Best Practice Management
I Got a New Atti-tude
I Got a New Atti-tude
There is always so much talk as we start a new year on making change. Starting fresh. We sing “Auld Lang Syne”, that famous Scottish folk song that revisits times gone by and the importance of new beginnings, like we mean it. And in the spirit of reformation, with a heart full of promise, the all-too popular New Year’s Resolution is born. Well, now that this year has reached its halfway mark, how are those commitments you made to yourself back in January working out for you? Are you living that envisioned healthier life with a new diet, regular exercise, and more sleep? Have you met your goal to employ more structured systems in your office so that you have more time to spend with family/friends?
OR…maybe you decided this was the year you needed to get a new attitude? Yes, of course you already have a sparkling attitude! So why change? Attitude is defined as a settled way of thinking or feeling about someone or something, typically one that is reflected in a person's behavior. And if we’re being totally honest, there isn’t a one of us who couldn’t use at least a little adjustment in this area.
What I find amusing is that it is apparently okay to choose a word, any word and add a ‘tude suffix to create a whole new made up word! “Cattattude”, “Mamatude”, “Wag-a-tude”, “Bikertude”, “Militude” (Military) or even “Nude-tude” (not what you think…it refers to eyeshadow) would never exist, but for this pretend “rule.” Yet, they do. By these measures, if wagatude is a thing, physicians can claim to have “Healatude” or better yet, in Podiatry? ”Heelatude”. And why not?
All kidding aside, striving to have a more tolerant, accepting, and open-minded attitude is super beneficial. It can not only improve the way we treat other people; it can reduce unwanted self-aggravation and stress. So, just because half the year is over, doesn’t mean we can’t start the adjustment process now. It’s never too late to develop a new ‘tude. Here are some suggestions on how to do just that:
- Start thinking “can do”. In other words, believe that anything is possible. There are things you absolutely “can do” to boost even the most successful practice; none of which ever start with a “do I have to?” mindset. Analyze what changes need to occur. Is it improving patient flow, utilizing consistent management techniques, revising a tired marketing program, reducing your Account Receivables, a bona fide staff training program? Jot down five of them, enlist the help of staff, and tackle one at a time. As the improvements stimulate new surroundings, new surroundings will stimulate everyone involved.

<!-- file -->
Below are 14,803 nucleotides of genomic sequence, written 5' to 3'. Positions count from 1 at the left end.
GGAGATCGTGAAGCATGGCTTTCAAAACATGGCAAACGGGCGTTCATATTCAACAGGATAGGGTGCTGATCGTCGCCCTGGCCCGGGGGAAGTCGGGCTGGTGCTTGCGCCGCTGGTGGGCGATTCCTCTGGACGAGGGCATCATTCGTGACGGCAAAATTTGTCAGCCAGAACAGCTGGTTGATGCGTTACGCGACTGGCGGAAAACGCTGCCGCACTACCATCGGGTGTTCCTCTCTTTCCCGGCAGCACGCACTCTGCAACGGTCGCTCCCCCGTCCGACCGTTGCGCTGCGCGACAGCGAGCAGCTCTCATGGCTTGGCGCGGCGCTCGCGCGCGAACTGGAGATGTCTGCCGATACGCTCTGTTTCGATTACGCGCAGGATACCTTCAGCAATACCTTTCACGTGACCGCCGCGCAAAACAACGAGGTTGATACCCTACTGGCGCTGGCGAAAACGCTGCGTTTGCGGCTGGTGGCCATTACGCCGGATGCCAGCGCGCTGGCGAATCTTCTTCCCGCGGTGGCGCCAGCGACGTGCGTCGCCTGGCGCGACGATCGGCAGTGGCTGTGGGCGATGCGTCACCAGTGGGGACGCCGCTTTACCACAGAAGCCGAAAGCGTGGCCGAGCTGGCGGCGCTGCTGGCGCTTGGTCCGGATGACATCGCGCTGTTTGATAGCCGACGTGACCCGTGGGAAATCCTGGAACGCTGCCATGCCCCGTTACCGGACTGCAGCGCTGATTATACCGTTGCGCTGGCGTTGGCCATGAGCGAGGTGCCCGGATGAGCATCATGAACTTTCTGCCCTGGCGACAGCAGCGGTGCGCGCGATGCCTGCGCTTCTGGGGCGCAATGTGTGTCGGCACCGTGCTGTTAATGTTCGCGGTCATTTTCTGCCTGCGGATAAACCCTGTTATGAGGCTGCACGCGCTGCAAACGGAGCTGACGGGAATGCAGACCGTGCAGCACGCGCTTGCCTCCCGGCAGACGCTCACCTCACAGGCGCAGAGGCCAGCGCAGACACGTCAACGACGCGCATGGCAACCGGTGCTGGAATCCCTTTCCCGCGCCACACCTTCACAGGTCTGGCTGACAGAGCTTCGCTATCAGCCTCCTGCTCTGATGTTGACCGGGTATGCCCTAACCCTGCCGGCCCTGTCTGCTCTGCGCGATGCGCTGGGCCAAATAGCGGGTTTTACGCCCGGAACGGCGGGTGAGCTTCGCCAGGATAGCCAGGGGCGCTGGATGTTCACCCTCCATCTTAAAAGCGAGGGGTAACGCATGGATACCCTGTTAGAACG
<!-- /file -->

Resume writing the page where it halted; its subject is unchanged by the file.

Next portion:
- Cut back on time-wasted steps. I have found that poor office practices are mostly habit, born of the mantra, “It’s the way we’ve always done it!” It’s easy to get stuck doing something the same way over and over again without really taking into consideration that a change of attitude has the ability to open eyes, allow one to take a step outside of routine, and help discover a better way. Use of a flow chart to identify and streamline your most tedious, time-consuming office procedure (ie, scheduling hospital surgeries or collection protocol) can help. Follow the activity, step by step. Then separate out those steps which are redundant, inefficient and time-wasted from those which actually contribute to your preferred outcome and simply stop doing them. You’ll wonder why you didn’t do this sooner!